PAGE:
In a guest blog today, EIA is pleased to present an extract from Antonia Bolingbroke-Kent‘s new book A Short Ride in the Jungle: The Ho Chi Minh Trail by Motorcycle.
In the spring of 2013 I packed my panniers and set out from Hanoi alone on a mission to follow what remained of the once legendary Ho Chi Minh Trail. Riding an ageing pink Honda Cub called The Pink Panther, I spent the next six weeks following the Trail south through the muddy mountains and scorching plains of Vietnam, Laos and Cambodia.
The means by which Uncle Ho’s communist North were able to send men and supplies to defeat the American-backed South, this once gargantuan transport network had been the fulcrum of the Vietnam War. But five decades on it was disappearing fast; a victim of time, nature and development. I wanted to explore it before it was too late.
Much of my journey was through the remote tribal regions of Laos’ southern panhandle, a mountainous, forested area once teeming with Indochinese tigers, gaurs, sun bears and countless other rare species. In recent decades, however, poaching, development, mining, hydropower projects and illegal deforestation have ravaged this mountain kingdom. And nowhere has suffered more than the scarcely populated, resource-rich regions once spliced by the Trail. I rode through impoverished communities whose ancestral lands were being dug up for gold, zinc, coal and bauxite extraction, ominously silent forests and bleak, logged wildernesses that until recently had been cloaked in superabundant virgin jungle.
Of the roughly three million touristswho now visit Laos each year, barely a handful make it to these inaccessible regions and hence few get to see the reality of the tragic loss of these forests. Hopefully, through reading my book a few more people might realise that Laos isn’t all beatific monks and gilded stupas.
Below is a brief extract from my new book about this journey, A Short Ride in the Jungle: The Ho Chi Minh Trail by Motorcycle. Here, I am riding towards Kaleum in Laos’ Sekong province on a new road that only a year before had been a dirt track through the jungle.
“On the outskirts of Ta Oi, I turned south to Kaleum on the packed, leveled earth of another infant highway. What was marked on the GPS as a small track through the jungle was now a gaping laceration in the landscape. It was wider than an English A-road, yet we were in one of the least-inhabited corners of Laos. It was soon evident that this was where all last night’s logging trucks were coming from. Hundreds, if not thousands, of hardwood logs were stacked by the empty roadside, each one numbered and colour-coded ready for collection. At what seemed to be the central depot queues of trucks waited for their loads to be craned on, directed by men in yellow hard hats. This was logging on an industrial scale.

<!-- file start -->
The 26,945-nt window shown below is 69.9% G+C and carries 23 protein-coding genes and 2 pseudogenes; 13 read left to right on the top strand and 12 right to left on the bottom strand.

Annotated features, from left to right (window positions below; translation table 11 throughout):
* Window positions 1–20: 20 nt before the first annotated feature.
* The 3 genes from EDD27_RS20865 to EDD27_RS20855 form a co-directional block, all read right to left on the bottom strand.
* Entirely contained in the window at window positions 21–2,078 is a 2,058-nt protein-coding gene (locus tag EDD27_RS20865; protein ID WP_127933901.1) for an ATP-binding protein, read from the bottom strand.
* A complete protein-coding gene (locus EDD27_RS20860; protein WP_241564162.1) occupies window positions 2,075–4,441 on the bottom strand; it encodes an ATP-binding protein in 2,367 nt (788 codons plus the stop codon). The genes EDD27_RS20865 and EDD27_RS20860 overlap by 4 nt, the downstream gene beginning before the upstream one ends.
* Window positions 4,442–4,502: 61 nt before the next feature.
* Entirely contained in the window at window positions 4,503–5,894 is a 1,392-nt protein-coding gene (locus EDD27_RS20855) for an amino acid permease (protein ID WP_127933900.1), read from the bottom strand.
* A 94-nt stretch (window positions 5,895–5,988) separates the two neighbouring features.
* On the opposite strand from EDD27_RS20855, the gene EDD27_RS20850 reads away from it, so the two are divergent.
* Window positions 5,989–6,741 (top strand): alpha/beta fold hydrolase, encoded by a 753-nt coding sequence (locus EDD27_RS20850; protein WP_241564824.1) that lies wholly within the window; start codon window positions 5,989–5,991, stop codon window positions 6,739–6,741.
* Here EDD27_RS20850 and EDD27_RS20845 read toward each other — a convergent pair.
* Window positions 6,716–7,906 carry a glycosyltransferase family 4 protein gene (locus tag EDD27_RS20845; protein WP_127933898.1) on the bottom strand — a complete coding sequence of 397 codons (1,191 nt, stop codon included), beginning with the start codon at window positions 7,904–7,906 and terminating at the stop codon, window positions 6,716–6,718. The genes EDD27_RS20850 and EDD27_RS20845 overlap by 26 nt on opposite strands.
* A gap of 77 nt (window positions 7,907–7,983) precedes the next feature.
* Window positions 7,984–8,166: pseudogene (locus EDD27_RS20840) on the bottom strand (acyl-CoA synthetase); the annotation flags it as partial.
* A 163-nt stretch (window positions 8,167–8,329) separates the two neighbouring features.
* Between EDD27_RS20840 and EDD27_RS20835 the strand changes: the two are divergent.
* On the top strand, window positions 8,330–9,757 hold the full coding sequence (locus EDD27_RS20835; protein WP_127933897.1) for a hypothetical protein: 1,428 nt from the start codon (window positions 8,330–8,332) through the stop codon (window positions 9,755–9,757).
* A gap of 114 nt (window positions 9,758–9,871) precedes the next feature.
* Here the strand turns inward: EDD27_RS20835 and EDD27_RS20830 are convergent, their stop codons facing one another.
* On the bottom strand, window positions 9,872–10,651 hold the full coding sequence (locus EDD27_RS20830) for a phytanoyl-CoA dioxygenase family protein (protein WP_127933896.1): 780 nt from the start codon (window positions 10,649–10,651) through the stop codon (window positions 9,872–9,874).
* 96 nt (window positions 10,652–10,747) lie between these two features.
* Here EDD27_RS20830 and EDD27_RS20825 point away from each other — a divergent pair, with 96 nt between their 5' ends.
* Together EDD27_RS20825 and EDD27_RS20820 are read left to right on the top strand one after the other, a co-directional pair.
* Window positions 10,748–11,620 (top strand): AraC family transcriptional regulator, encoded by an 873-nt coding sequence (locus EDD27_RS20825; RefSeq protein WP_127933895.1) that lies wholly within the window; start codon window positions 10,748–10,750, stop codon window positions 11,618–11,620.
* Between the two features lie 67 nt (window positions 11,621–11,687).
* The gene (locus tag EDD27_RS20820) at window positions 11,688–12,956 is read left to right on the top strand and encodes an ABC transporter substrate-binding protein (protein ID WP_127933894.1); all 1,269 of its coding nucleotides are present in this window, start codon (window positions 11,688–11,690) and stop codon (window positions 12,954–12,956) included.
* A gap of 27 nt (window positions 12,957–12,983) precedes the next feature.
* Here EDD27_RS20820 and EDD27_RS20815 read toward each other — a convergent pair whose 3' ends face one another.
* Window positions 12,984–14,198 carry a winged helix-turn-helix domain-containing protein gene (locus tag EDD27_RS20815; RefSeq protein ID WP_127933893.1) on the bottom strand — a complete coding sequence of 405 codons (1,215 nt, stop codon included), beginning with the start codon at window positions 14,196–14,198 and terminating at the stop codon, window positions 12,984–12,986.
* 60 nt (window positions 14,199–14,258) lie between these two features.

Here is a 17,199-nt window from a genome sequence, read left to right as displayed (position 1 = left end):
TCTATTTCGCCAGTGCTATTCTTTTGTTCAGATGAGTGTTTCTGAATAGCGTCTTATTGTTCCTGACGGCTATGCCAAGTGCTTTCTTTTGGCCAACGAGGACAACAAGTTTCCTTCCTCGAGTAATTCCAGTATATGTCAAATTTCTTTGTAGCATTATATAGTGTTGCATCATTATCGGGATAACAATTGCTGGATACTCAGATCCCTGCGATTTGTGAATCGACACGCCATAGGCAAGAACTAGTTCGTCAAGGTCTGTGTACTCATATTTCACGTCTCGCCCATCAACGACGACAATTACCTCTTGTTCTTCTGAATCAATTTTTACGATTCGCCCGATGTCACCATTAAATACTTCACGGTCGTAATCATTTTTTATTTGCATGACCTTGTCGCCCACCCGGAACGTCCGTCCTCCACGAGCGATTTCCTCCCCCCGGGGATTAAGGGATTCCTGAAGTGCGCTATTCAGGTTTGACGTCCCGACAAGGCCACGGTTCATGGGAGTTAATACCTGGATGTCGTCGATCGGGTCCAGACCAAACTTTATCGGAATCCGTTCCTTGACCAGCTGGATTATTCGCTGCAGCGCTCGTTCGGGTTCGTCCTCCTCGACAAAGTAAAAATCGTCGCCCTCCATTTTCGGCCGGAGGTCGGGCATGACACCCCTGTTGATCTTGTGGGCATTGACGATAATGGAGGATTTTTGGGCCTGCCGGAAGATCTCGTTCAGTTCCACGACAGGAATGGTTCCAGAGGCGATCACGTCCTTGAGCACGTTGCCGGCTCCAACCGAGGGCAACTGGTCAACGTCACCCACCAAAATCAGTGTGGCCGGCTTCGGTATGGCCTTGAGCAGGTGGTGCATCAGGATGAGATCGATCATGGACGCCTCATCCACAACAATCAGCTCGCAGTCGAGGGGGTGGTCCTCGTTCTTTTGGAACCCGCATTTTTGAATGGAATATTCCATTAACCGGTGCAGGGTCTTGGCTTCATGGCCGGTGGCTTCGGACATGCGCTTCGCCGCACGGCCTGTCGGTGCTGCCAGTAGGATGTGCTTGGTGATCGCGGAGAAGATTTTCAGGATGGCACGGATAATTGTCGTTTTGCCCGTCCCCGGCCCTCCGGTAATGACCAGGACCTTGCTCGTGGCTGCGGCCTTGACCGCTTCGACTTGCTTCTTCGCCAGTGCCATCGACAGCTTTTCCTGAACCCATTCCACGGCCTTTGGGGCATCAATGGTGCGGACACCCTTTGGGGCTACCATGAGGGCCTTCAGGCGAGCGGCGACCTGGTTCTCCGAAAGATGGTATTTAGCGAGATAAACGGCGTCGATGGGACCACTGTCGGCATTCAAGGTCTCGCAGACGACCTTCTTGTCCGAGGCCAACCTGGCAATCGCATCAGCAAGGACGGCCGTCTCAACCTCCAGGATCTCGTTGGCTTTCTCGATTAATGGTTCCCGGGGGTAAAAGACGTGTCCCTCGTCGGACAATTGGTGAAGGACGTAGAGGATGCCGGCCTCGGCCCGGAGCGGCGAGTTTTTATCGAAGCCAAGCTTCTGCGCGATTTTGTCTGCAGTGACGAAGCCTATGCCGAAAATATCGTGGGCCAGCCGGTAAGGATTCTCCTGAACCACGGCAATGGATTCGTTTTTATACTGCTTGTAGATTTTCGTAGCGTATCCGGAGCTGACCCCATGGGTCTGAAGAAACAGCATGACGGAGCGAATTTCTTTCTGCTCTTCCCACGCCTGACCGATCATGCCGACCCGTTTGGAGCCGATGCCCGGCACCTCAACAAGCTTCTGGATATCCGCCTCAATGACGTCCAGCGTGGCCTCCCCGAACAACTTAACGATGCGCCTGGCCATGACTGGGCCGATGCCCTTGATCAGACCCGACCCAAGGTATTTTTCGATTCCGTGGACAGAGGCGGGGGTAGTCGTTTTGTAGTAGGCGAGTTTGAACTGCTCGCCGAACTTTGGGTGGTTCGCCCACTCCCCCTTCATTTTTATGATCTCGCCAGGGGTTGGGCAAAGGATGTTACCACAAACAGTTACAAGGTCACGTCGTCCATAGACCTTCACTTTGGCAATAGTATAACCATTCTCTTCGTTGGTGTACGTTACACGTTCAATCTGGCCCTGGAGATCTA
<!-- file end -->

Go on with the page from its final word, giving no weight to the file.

“With surging international demand for hardwood furniture, the forests of Laos are a veritable goldmine. Posing as timber dealers, undercover agents from London-based NGO, the Environmental Investigation Agency (EIA), were recently offered a thousand cubic metres of rare Lao rosewood for the incredible amount of $38.5 million. Teak, keruing and yellow balau fetch between $250 and $1000 per cubic metre. Such high prices are driving the systematic and illegal destruction of the country’s forests.
“In 2011, the EIA produced a damning report on the extent of illegal logging in Laos. The report showed how a coterie of well-connected companies routinely make illicit deals with the highest echelons of the Lao government. These deals strip the jungle around new roads, dam sites and mines, making a mockery of laws about quotas and export. Writing in 1641, Dutch explorer Gerrit van Wuysthoff said of Laos: ‘The mountains that surround it on every side fortify the land marvellously against the enterprise of foreigners … whole forests of full grown timber trees grow at the foot of these mountains, seeming to have been planted intentionally to serve as a rampart against the great falls of rain which would cause great damage if there were not this natural obstacle.’
“Nearly four hundred years later, his words have never been more poignant, and seeing all those felled trees made me despairingly sad. Their demise represented so much: deforestation, global warming, soil erosion, loss of habitat for countless species, the resettlement of powerless minorities. Development is one thing, stripping your country of natural resources quite another. It was eye-watering to think that a handful of wealthy people were selling off these forests in order to buy a bigger car, build a bigger house or buy their wife a diamond necklace. Looking at the undulating, verdant, superabundant forested hills that flowed into the distance I wondered if – a decade from now – a single tree would be left standing.”
Antonia is an author, TV producer and traveller. To find out what happened to her on the rest of her journey down the Ho Chi Minh Trail, her book A Short Ride in the Jungle: The Ho Chi Minh Trail by Motorcycle is available to buy online and from most good bookshops.
To read more about her adventures, check out www.theitinerant.co.uk or follow her on Twitter as @AntsBK.